When I stumbled upon Adam Fairhead's profile on Twitter, I knew I had to interview him for Morning Rush. His content is so good that I read or watch his cartoons on a bad day.
And today, I'm sharing my conversation with him, where we discuss his content journey and cartoons. ✨
So, who's Adam Fairhead?
Now, let's dive into the conversation. 👇
Sunaina Patnaik: Can you tell me about yourself and when did you start creating?
Adam: I'm a creator, and I started my journey when I was six years old, selling jigsaw puzzles on the street I grew up on in the UK. I've been obsessed, infatuated, and in love with the lifestyle of creating and selling things; making and selling things; making them a little bit better, and selling them a little bit better based on feedback. So, that cycle, the ritual, the process, discipline, and that kind of day is the best day. I hope to keep doing that until I don't have any more days. It's a lot of fun, and I wouldn't trade it for anything.
Sunaina: That's amazing! So what made you start The Productoon?
Adam: My wife and I have been running the studio quite happily — again the act of making the process and the product better. So, we had a season in life a few years ago when we had a loss in our little family, which made us pause everything we were doing. We went to the coast, spent a week away from everything to evaluate what we're doing with life and what we want the next chapter of the life to look like. Effectively, we figured to continue doing what we're doing, retire or do something entirely different — something that lights us up today. We kicked all the three ideas for a week and landed on the third one; we wanted to make things that helped people be better and stronger. For instance, through that season, I've been an advocate, proponent, student, and enthusiast of stoicism, which was instrumental in the season of life, and helped us tremendously. To get through what we were going through. I love making things we can be proud of, and my wife loves to teach and help others; she has been a fitness coach, author, journalist, and an HR manager — and we wanted to do more and help people in their creative journey.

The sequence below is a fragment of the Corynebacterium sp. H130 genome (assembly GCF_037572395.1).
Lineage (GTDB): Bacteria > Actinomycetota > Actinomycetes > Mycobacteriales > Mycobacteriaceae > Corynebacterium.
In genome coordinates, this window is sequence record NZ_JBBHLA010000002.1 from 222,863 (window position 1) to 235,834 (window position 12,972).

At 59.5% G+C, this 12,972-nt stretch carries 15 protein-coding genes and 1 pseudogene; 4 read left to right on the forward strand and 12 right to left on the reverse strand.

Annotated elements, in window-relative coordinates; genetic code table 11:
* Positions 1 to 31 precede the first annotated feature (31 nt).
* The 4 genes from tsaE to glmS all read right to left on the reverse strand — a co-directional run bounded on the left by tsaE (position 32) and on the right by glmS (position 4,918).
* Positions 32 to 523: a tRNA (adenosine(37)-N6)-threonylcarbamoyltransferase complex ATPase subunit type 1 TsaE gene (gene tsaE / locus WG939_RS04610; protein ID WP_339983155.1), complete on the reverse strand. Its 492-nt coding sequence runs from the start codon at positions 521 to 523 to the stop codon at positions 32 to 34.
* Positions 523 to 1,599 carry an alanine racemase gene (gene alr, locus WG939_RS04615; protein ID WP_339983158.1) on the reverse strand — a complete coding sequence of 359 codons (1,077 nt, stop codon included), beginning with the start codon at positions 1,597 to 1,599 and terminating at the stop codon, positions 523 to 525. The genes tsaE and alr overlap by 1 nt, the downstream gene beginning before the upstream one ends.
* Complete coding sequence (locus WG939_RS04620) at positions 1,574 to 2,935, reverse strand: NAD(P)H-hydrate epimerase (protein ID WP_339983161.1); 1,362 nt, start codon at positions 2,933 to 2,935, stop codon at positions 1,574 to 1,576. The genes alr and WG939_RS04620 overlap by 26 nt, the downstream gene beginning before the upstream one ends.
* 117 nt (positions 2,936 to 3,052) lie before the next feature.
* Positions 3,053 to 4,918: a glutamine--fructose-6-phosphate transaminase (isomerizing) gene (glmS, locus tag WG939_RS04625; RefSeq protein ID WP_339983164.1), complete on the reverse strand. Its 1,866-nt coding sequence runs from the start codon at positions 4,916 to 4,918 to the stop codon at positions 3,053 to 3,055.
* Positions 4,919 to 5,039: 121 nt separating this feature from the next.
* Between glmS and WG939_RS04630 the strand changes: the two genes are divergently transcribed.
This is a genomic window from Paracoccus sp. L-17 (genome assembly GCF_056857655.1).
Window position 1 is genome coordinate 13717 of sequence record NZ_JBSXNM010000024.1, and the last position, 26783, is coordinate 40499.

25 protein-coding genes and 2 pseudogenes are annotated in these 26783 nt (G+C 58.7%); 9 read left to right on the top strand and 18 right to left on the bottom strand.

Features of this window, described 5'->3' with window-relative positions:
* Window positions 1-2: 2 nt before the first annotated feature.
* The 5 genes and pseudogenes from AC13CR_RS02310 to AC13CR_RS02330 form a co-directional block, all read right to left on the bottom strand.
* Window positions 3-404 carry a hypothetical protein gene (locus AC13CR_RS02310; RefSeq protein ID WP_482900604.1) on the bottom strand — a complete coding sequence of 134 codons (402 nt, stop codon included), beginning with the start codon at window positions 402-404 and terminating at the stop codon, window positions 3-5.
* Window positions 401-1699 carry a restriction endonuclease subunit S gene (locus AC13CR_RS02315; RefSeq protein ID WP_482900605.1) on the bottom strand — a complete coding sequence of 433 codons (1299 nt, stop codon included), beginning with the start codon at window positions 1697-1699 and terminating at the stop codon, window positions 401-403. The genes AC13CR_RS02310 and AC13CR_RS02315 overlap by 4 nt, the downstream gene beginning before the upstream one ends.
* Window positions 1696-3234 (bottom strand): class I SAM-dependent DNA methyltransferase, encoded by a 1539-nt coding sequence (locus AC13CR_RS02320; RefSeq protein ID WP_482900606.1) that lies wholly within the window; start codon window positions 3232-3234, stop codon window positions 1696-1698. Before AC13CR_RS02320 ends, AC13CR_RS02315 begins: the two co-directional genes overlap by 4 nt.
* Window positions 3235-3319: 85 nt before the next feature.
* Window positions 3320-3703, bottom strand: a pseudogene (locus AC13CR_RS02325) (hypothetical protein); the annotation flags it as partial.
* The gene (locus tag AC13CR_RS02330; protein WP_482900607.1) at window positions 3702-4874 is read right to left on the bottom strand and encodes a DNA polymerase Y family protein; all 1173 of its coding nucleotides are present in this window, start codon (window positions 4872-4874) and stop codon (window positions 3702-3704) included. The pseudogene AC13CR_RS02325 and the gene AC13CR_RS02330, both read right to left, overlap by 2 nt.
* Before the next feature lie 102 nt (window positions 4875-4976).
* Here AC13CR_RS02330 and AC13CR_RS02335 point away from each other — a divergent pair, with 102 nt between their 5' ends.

Sunaina: In 5 words, can you describe The Productoons?
Adam: Grow your business through cartoons.
Sunaina: How did you get your first 1,000 newsletter subscribers?
Adam: It's a two-pronged thing; it's a spanking new brand, and you're catching it before it hit 1,000 subscribers. My personal newsletter has been around for a bit longer, but I plan growing them in the same way.
For instance, I have helped businesses grow and worked with bootstrapped startups, high-growth VC-backed startups, and multibillion dollar companies; I enjoy building relationships with people I work with. If I meet someone on social, I personally invite them and their audience, and if I meet an influencer, I encourage them to share the work with their friends. It's not like shouting from a podium, but taking time to interact, and thankfully, cartoons help. If we're being crude, this is relational capital, and if we're being human, it's just being nice and inviting people. It scales by the virtue of the fact that friends can tell friends; it doesn't scale in the way it does in creator or tech space. Like how people think it's like pushing a button, and it all happens like magic, but there's no magic. Low-sophistication level audience might deem that to be the case, but when you're dealing with smart people, it doesn't, and I think we should treat everyone like they're smart.
Sunaina: What is your content distribution strategy for The Productoons?
Adam: Apart from what I just shared, make the best content ever and deploy relationship capital. I'm working on a video for The Productoon, which covers three crucial pieces of marketing strategy — narrative (help people travel from problem land to solution land), stun (stun, don't bore your audience), and emotion (give people what they want and how they love it).